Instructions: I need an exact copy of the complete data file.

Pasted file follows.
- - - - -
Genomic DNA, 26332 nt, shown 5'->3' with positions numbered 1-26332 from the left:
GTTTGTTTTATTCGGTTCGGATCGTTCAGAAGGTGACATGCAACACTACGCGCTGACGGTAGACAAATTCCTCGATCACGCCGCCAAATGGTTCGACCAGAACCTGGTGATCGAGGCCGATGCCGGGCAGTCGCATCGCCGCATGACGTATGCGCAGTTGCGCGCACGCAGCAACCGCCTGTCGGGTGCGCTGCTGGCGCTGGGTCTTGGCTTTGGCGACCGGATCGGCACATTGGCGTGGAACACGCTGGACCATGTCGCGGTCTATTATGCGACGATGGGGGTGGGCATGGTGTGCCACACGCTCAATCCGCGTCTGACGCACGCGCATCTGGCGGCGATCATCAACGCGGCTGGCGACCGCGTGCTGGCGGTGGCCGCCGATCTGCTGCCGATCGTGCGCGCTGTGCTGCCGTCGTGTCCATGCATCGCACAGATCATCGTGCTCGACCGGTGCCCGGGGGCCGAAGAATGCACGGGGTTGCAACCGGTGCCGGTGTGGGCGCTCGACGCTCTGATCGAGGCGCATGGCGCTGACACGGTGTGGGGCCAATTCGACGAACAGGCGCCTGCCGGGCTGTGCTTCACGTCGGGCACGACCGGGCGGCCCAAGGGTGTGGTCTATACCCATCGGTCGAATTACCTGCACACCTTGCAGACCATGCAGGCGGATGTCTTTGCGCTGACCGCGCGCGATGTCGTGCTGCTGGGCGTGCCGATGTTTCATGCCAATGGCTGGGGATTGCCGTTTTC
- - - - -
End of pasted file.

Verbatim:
Genomic DNA, 26332 nt, shown 5'->3' with positions numbered 1-26332 from the left:
GTTTGTTTTATTCGGTTCGGATCGTTCAGAAGGTGACATGCAACACTACGCGCTGACGGTAGACAAATTCCTCGATCACGCCGCCAAATGGTTCGACCAGAACCTGGTGATCGAGGCCGATGCCGGGCAGTCGCATCGCCGCATGACGTATGCGCAGTTGCGCGCACGCAGCAACCGCCTGTCGGGTGCGCTGCTGGCGCTGGGTCTTGGCTTTGGCGACCGGATCGGCACATTGGCGTGGAACACGCTGGACCATGTCGCGGTCTATTATGCGACGATGGGGGTGGGCATGGTGTGCCACACGCTCAATCCGCGTCTGACGCACGCGCATCTGGCGGCGATCATCAACGCGGCTGGCGACCGCGTGCTGGCGGTGGCCGCCGATCTGCTGCCGATCGTGCGCGCTGTGCTGCCGTCGTGTCCATGCATCGCACAGATCATCGTGCTCGACCGGTGCCCGGGGGCCGAAGAATGCACGGGGTTGCAACCGGTGCCGGTGTGGGCGCTCGACGCTCTGATCGAGGCGCATGGCGCTGACACGGTGTGGGGCCAATTCGACGAACAGGCGCCTGCCGGGCTGTGCTTCACGTCGGGCACGACCGGGCGGCCCAAGGGTGTGGTCTATACCCATCGGTCGAATTACCTGCACACCTTGCAGACCATGCAGGCGGATGTCTTTGCGCTGACCGCGCGCGATGTCGTGCTGCTGGGCGTGCCGATGTTTCATGCCAATGGCTGGGGATTGCCGTTTTC